With the best will in the world Manu Samoa on their first run out are not the sternest opposition the All Blacks will face this year. They are probably not of the quality of the New Zealand Super Rugby sides at this of this year, remembering the Super Rugby teams are near the end of their season and used to playing together while the Samoans are just coming together.


However, the All Blacks were using this knock the rust off and bed in new combinations as well and for much of the first half it showed. The gulf in quality was still present - I think all of the Samoan players play in top flight rugby somewhere (France, Britain or Super Rugby) but the All Blacks are the best of the best and it showed, even when they weren’t playing well they were just better. This helped the scoreline at the end of the first half be a rather daunting four tries and 28 points to zero.


Towards the end of the first half and through the second half all the combinations started to work much better. Both Sonny Bill Williams and Anton Lienert-Brown are quality players in the midfield (centres to those of us from up North, second five-eighth and centre to the Kiwis) but because SBW was away for the Olympics and then injured last year, while Lienert-Brown was first capped last year this was the first time they’ve played together. However, by the end of the match you wouldn’t know they weren’t playing their 50th match together which will be good come next week. Likewise, in the absence of the nearly recovered Read, Ardie Savea played at 8 and while Hansen (who is a far better judge of these things than me) isn’t convinced he’s a natural 8 I didn’t see him put a foot wrong.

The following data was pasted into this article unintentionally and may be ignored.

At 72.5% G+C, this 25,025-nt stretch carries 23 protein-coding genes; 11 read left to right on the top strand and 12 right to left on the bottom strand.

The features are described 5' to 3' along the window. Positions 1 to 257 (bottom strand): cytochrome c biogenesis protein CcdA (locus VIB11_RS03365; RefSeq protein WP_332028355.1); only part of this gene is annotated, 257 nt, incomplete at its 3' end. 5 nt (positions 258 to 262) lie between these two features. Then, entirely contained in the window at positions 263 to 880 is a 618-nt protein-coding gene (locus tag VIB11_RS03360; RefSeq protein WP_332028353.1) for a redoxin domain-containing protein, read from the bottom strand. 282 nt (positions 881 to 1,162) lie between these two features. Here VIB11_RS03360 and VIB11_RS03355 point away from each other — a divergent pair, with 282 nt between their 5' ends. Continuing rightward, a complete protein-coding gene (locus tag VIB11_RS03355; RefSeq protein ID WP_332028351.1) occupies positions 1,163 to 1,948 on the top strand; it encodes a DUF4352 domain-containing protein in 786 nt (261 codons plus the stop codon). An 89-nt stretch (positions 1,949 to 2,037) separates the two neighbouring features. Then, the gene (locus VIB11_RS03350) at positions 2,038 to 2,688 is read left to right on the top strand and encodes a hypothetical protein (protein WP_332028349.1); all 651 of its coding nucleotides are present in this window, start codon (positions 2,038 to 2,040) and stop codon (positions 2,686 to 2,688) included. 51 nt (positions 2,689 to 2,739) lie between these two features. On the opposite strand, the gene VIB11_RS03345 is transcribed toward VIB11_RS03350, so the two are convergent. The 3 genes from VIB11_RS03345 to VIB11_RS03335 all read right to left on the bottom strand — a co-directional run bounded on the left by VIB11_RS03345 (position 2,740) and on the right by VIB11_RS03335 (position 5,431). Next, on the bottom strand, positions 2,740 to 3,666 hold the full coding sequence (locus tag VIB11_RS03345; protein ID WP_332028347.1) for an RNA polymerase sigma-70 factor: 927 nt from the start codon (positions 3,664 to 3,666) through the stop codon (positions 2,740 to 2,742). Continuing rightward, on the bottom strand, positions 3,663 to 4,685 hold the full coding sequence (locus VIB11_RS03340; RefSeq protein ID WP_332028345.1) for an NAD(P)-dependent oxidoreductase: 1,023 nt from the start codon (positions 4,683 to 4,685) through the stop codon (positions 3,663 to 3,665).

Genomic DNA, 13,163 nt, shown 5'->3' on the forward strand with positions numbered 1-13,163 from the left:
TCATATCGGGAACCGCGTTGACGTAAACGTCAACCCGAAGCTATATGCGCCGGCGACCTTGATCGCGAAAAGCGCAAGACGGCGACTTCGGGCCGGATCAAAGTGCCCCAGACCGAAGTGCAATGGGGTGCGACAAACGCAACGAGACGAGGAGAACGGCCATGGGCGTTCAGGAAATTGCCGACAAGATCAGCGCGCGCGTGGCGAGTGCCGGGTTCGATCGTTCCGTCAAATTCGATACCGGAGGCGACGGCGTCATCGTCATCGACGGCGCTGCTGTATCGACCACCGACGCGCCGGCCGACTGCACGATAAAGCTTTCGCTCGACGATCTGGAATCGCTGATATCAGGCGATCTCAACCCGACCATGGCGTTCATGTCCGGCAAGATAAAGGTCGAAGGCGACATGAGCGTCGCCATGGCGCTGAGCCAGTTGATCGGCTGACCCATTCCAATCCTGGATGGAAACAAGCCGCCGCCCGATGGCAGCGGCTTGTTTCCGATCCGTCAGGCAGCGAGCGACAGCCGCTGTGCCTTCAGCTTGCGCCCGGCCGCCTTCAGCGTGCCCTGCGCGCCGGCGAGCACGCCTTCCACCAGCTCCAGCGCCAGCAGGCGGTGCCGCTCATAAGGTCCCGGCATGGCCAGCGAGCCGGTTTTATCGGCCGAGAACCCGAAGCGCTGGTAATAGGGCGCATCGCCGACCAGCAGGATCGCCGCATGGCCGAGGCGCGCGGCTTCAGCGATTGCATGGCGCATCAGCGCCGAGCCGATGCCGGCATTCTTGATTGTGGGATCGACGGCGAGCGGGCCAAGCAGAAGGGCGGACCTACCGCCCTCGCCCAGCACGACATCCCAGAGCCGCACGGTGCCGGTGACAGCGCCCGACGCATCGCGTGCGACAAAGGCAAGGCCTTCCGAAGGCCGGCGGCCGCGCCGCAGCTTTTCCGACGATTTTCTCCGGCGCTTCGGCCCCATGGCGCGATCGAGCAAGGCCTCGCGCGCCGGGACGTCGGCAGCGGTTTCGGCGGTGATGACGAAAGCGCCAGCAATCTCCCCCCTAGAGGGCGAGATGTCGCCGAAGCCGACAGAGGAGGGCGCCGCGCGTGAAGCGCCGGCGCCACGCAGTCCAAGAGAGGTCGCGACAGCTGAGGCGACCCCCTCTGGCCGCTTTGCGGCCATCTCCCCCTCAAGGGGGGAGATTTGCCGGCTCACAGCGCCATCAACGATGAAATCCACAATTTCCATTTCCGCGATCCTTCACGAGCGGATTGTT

The Lions defence next week will be superior to the Samoan’s defence this week, so the fact that the All Blacks ran in 12 tries (yes 12, and the try at the end that I think was incorrectly chalked off for a knock on only makes up for the knock on that I think the referee missed in the first half). However, the fact that the All Blacks created 14 try-scoring opportunities, had one called back for a dubious knock on and blew one with an off-load that a lock should have but didn’t catch. Those opportunities were created from first phase, from phase play, from turnovers and from kicks from Samoa - in other words from each and every possible form of attack or defence into attack. They were scored out wide or through the middle. Given my on-going comments about the Lions repeated failures to create try scoring opportunities and to convert those few opportunities they do create are only going to be escalated against the superior defence of the All Blacks, who didn’t give up any points against Samoa and had started to look like their normal, well-drilled machine defensively but also looked like their high-scoring offensive machine.


Steve Hansen might not have smiled but he will be happy, certainly by the second half everyone was playing well, the whole team looked like they were playing All Blacks’ rugby and the substitutes came on and added pace, power and skill at the right time. Just as importantly no one picked up an injury.


Equally importantly, anyone who might have wondered if Warren Gatland might have had something, saying the Super Rugby sides were close to the All Blacks has had a reminder of just what a step up in class they really are.

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